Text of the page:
Recent work on acquisition in sociolinguistic research suggests that some aspects of the structured variation found in adult speech are evident ill children's speech from the very start of language acquisition, and input from the primary caregiver is crucial ill this process. In this article we contribute to this research by conducting a cross-sectional analysis of the acquisition of variable forms in a Scottish dialect. Two linguistic variables are targeted in the speech of eleven children (2;10-3;6) and their primary caregivers. Quantitative analysis of over 5000 contexts of use demonstrates that one variable is conditioned by social and linguistic constraints in the speech of the caregiver and these constraints are matched by the children. In contrast, the other variable is influenced by a complex array of linguistic constraints only. We explore the ramifications of these findings for understanding the mechanisms involved in acquisition of variation from the very earliest stages.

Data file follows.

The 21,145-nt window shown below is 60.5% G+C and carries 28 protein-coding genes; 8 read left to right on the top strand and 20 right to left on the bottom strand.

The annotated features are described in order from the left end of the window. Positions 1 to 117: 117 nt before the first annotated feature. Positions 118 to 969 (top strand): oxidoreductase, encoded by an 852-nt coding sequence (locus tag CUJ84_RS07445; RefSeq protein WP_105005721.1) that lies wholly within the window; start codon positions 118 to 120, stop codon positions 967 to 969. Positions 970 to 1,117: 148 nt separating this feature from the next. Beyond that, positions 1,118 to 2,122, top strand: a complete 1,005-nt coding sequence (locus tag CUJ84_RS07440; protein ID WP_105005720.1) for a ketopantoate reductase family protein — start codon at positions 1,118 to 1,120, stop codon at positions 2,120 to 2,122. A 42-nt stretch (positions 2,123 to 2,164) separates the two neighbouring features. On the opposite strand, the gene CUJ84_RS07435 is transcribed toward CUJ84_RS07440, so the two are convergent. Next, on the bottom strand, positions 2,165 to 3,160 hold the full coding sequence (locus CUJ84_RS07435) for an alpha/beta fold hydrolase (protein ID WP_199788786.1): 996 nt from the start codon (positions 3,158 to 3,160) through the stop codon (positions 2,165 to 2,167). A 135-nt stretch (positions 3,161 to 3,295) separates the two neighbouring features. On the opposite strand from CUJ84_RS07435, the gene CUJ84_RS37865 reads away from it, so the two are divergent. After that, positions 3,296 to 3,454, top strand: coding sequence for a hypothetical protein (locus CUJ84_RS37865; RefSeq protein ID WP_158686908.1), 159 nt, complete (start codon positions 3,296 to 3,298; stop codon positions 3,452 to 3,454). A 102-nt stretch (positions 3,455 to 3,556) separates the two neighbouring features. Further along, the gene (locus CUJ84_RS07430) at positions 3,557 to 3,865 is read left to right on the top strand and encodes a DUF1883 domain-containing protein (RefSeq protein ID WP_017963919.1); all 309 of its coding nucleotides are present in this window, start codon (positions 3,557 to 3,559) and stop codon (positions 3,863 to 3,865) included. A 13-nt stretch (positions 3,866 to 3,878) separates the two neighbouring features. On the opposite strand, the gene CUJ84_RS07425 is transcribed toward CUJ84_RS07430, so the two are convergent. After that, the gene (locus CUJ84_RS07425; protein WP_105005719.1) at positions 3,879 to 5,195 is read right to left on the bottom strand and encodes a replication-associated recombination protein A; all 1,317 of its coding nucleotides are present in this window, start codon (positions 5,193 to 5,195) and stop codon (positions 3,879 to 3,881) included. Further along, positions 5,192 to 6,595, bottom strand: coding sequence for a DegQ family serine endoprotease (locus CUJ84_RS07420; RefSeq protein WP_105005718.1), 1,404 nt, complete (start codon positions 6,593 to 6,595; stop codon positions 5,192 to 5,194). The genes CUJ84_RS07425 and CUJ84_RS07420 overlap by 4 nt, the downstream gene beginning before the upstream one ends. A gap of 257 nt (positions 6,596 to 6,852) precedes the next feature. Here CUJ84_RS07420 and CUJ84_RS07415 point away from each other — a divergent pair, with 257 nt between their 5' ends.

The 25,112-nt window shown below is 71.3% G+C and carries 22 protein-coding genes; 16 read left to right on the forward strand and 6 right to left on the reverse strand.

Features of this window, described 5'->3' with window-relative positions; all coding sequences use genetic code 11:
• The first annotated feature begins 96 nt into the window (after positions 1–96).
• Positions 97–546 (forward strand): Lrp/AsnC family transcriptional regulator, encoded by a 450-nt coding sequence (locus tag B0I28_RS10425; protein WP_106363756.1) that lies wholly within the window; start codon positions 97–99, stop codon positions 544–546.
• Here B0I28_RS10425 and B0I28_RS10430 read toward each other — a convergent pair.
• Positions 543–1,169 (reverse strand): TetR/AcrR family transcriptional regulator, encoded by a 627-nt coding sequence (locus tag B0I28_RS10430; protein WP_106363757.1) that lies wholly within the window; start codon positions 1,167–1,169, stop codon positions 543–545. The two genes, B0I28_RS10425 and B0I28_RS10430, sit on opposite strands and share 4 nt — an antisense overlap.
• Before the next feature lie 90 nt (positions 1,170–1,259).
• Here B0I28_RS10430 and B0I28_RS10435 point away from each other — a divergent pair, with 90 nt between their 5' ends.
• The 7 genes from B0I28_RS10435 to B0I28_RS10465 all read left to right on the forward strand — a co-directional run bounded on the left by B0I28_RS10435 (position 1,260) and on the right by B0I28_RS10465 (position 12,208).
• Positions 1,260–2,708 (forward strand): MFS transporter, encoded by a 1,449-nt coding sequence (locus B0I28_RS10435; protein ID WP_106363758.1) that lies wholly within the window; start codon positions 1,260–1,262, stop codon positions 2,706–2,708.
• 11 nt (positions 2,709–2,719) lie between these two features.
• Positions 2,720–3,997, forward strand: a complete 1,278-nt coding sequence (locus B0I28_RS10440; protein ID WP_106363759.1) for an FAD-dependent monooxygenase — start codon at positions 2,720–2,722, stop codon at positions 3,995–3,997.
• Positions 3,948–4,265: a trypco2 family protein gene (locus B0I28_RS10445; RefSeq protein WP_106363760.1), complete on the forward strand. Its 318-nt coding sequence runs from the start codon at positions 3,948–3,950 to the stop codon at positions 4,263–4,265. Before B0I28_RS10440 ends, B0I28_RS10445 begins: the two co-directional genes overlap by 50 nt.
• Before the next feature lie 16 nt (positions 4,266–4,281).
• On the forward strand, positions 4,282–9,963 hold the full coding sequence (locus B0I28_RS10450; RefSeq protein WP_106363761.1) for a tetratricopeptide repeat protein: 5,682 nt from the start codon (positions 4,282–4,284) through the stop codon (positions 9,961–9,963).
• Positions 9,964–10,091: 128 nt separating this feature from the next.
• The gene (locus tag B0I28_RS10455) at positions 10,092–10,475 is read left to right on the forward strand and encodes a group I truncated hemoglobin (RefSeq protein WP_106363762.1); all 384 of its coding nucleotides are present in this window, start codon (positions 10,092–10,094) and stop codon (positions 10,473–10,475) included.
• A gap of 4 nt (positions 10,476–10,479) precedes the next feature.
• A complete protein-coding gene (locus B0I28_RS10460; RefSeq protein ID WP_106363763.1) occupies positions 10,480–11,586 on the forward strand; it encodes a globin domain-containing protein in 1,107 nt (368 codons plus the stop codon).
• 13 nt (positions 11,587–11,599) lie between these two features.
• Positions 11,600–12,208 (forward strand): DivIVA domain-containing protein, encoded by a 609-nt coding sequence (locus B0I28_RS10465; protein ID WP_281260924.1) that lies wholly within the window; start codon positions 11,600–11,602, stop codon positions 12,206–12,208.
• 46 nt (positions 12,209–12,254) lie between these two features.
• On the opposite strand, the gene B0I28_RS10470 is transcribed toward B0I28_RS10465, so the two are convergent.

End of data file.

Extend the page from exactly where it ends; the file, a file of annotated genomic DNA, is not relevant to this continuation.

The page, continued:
- mothers speech